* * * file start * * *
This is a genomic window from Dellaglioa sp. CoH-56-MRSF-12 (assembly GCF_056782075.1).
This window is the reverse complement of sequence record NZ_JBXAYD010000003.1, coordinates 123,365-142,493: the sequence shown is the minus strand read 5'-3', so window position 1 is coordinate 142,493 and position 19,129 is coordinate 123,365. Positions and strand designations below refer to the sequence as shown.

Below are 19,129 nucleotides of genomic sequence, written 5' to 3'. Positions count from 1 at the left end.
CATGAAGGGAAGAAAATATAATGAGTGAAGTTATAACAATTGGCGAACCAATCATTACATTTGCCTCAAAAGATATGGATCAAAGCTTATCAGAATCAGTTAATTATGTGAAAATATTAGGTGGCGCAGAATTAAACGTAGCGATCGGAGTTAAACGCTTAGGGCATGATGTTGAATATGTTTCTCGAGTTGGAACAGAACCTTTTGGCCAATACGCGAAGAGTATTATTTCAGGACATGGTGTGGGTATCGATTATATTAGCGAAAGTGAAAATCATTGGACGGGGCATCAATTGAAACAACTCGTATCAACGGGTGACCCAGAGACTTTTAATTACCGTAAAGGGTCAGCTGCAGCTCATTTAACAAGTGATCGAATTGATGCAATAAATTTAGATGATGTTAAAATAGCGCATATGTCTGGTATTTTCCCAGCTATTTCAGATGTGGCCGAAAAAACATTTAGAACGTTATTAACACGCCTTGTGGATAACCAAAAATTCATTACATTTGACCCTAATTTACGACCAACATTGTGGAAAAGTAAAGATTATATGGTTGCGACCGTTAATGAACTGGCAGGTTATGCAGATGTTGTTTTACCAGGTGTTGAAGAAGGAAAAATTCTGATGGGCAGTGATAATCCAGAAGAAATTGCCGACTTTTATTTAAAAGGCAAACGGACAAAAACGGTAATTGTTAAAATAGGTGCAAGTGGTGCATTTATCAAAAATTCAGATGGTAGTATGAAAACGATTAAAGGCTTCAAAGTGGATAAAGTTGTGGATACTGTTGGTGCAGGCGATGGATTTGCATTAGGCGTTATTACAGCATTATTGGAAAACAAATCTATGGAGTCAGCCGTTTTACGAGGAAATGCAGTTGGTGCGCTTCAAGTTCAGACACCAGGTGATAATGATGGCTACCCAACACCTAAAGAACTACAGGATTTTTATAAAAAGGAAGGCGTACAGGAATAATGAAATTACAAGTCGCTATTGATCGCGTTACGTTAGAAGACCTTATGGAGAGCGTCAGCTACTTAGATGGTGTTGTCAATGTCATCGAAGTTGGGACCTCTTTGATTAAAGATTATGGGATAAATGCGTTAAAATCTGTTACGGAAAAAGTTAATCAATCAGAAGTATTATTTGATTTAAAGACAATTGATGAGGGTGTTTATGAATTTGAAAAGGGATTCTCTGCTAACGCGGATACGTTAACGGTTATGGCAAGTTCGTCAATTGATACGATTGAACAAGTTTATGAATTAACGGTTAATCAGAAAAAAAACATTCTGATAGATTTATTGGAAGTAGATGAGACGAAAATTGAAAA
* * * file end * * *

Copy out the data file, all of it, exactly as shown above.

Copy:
This is a genomic window from Dellaglioa sp. CoH-56-MRSF-12 (assembly GCF_056782075.1).
This window is the reverse complement of sequence record NZ_JBXAYD010000003.1, coordinates 123,365-142,493: the sequence shown is the minus strand read 5'-3', so window position 1 is coordinate 142,493 and position 19,129 is coordinate 123,365. Positions and strand designations below refer to the sequence as shown.

Below are 19,129 nucleotides of genomic sequence, written 5' to 3'. Positions count from 1 at the left end.
CATGAAGGGAAGAAAATATAATGAGTGAAGTTATAACAATTGGCGAACCAATCATTACATTTGCCTCAAAAGATATGGATCAAAGCTTATCAGAATCAGTTAATTATGTGAAAATATTAGGTGGCGCAGAATTAAACGTAGCGATCGGAGTTAAACGCTTAGGGCATGATGTTGAATATGTTTCTCGAGTTGGAACAGAACCTTTTGGCCAATACGCGAAGAGTATTATTTCAGGACATGGTGTGGGTATCGATTATATTAGCGAAAGTGAAAATCATTGGACGGGGCATCAATTGAAACAACTCGTATCAACGGGTGACCCAGAGACTTTTAATTACCGTAAAGGGTCAGCTGCAGCTCATTTAACAAGTGATCGAATTGATGCAATAAATTTAGATGATGTTAAAATAGCGCATATGTCTGGTATTTTCCCAGCTATTTCAGATGTGGCCGAAAAAACATTTAGAACGTTATTAACACGCCTTGTGGATAACCAAAAATTCATTACATTTGACCCTAATTTACGACCAACATTGTGGAAAAGTAAAGATTATATGGTTGCGACCGTTAATGAACTGGCAGGTTATGCAGATGTTGTTTTACCAGGTGTTGAAGAAGGAAAAATTCTGATGGGCAGTGATAATCCAGAAGAAATTGCCGACTTTTATTTAAAAGGCAAACGGACAAAAACGGTAATTGTTAAAATAGGTGCAAGTGGTGCATTTATCAAAAATTCAGATGGTAGTATGAAAACGATTAAAGGCTTCAAAGTGGATAAAGTTGTGGATACTGTTGGTGCAGGCGATGGATTTGCATTAGGCGTTATTACAGCATTATTGGAAAACAAATCTATGGAGTCAGCCGTTTTACGAGGAAATGCAGTTGGTGCGCTTCAAGTTCAGACACCAGGTGATAATGATGGCTACCCAACACCTAAAGAACTACAGGATTTTTATAAAAAGGAAGGCGTACAGGAATAATGAAATTACAAGTCGCTATTGATCGCGTTACGTTAGAAGACCTTATGGAGAGCGTCAGCTACTTAGATGGTGTTGTCAATGTCATCGAAGTTGGGACCTCTTTGATTAAAGATTATGGGATAAATGCGTTAAAATCTGTTACGGAAAAAGTTAATCAATCAGAAGTATTATTTGATTTAAAGACAATTGATGAGGGTGTTTATGAATTTGAAAAGGGATTCTCTGCTAACGCGGATACGTTAACGGTTATGGCAAGTTCGTCAATTGATACGATTGAACAAGTTTATGAATTAACGGTTAATCAGAAAAAAAACATTCTGATAGATTTATTGGAAGTAGATGAGACGAAAATTGAAAA